If ownership is contested, tradition has it that ownership rights must be proven by the possessor. So buyers who have not spent the time on proper procedure and research can find themselves in a difficult position. It is extremely important then to make assurances that the person selling the ROP is the actual and sole holder of the ROP.

Another point of confusion with people who are unfamiliar with ROP property is that the possessor must maintain a presence on the property in order not to lose his rights of possession. If the holder of the ROP does not sustain some evidence of his continued use of the property, he will lose claim to it. As an example, if you purchase an ROP property, use it for three years and then leave for ten years without maintaining the property in some manner, it may well be that when you return, the property rights will have been taken over by someone else.

However all of these potential problems can be avoided by following a few simple procedures from the beginning. ROP ownership of property is a land-backed asset and has a viable market value. ROP properties can be used for anything ranging from agriculture to vacation home to beach resort. The value is determined by the usage and the current real estate markets. Sometimes the only property that fits your criteria is ROP and if done properly, the benefits certainly outweigh the risks.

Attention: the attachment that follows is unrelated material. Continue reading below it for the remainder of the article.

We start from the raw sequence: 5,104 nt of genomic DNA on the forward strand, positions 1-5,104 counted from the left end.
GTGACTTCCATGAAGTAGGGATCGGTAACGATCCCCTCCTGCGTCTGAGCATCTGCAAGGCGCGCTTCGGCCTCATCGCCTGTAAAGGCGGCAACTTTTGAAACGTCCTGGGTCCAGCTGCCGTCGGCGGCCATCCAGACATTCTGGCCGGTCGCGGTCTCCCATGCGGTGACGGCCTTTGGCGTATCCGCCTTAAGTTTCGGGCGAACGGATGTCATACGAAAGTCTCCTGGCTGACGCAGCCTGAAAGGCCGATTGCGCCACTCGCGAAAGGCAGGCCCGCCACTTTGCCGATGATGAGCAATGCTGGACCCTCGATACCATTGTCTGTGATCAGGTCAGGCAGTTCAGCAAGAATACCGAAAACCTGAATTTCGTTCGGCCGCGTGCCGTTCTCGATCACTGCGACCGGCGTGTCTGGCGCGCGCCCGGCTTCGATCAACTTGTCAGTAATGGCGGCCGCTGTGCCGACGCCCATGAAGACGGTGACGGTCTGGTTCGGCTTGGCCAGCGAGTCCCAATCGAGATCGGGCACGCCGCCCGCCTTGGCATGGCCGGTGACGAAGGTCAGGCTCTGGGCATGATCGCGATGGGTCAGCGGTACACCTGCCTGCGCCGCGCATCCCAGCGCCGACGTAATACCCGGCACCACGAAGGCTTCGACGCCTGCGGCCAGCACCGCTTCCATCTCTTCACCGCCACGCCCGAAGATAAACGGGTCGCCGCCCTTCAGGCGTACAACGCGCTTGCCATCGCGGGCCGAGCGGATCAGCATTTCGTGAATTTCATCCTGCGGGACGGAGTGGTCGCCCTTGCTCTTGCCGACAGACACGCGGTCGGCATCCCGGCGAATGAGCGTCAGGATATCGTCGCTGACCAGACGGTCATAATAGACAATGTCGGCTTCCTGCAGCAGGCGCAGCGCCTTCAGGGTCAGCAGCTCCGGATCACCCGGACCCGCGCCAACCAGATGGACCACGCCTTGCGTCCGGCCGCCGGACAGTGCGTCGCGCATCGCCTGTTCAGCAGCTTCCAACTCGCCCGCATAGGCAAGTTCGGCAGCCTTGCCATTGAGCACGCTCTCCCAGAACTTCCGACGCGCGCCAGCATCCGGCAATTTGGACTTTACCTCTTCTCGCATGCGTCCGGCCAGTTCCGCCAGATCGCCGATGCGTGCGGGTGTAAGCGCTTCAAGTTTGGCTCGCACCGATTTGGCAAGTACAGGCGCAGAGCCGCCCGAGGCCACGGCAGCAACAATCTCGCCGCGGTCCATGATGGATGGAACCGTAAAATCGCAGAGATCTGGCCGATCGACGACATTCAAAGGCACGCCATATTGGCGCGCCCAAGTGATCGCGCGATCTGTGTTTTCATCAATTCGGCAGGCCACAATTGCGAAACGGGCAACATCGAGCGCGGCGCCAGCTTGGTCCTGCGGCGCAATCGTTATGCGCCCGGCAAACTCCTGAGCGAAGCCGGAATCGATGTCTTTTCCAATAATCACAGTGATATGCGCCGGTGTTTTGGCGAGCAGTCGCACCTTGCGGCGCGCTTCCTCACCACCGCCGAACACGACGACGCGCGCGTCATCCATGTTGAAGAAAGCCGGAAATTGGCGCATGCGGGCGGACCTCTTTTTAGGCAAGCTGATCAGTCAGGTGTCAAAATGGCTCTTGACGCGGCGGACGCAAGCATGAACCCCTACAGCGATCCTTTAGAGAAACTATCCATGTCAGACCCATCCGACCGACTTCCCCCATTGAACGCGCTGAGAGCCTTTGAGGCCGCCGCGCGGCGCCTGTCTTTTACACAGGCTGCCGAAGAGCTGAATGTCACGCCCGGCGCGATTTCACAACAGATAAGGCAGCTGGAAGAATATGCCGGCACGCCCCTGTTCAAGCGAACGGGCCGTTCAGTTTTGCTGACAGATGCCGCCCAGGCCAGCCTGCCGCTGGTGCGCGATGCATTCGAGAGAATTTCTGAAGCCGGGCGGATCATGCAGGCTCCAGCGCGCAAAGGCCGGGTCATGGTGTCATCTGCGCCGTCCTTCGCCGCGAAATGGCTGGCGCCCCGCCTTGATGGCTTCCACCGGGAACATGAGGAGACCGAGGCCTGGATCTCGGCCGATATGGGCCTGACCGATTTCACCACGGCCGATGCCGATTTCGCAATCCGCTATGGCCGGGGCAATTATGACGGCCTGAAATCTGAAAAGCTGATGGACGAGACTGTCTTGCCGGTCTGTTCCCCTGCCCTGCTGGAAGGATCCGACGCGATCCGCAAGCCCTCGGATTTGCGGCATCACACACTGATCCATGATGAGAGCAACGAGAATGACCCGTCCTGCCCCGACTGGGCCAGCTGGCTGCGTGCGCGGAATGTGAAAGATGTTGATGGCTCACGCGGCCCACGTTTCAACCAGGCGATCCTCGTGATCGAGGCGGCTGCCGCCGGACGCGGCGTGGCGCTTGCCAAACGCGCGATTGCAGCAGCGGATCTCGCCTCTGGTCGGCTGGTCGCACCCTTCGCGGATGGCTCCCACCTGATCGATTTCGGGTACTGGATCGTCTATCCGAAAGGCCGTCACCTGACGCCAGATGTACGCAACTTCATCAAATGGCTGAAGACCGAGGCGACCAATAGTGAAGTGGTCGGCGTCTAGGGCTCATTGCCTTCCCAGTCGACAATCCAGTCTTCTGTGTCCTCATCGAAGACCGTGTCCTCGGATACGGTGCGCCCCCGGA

The primary way to reduce the risk is to hire an attorney that fully understands the intricacies of ROP and is experienced with ROP transactions. Even though, in some cases, legal document are scattered, a competent attorney familiar with local procedures will be able to find documentation of ownership if it exists. Obtain documents from the Magistrate office, Reforma Agragia, and ANAM certifying that the seller is the sole holder of the ROP. Find as much information as possible to prove occupancy and the right of possession of the seller in advance of the sale. Make a contract that allows for adequate due diligence time before any money changes hands.

Almost without exception, the challengers of rights of possession come from either a family member of the seller or from a neighbour of the seller. Make an effort to get official statements from all family members declaring that the seller has the sole right to sell the property. Have the property surveyed and then have all the adjoining neighbors (if any) sign the same declaration with the additional acknowledgement of agreeing to the surveyed boundary lines.

It all sounds like a lot of work. It can be, but your attorney does it all. ROP is not to be feared if you proceed through proper channels. There are great opportunities to be had in Panama with ROP Properties. With a secure judicial history and the Panamanian legal recording structure becoming more centralized, confidence in ROP transactions is growing and it is now becoming easier and more streamlined to gain clear title to land if you desire.

In future articles regarding real estate in the beautiful tropical islands of Bocas del Toro, Panama, I will talk about some of the proper procedures to title ROP properties in a timely manner.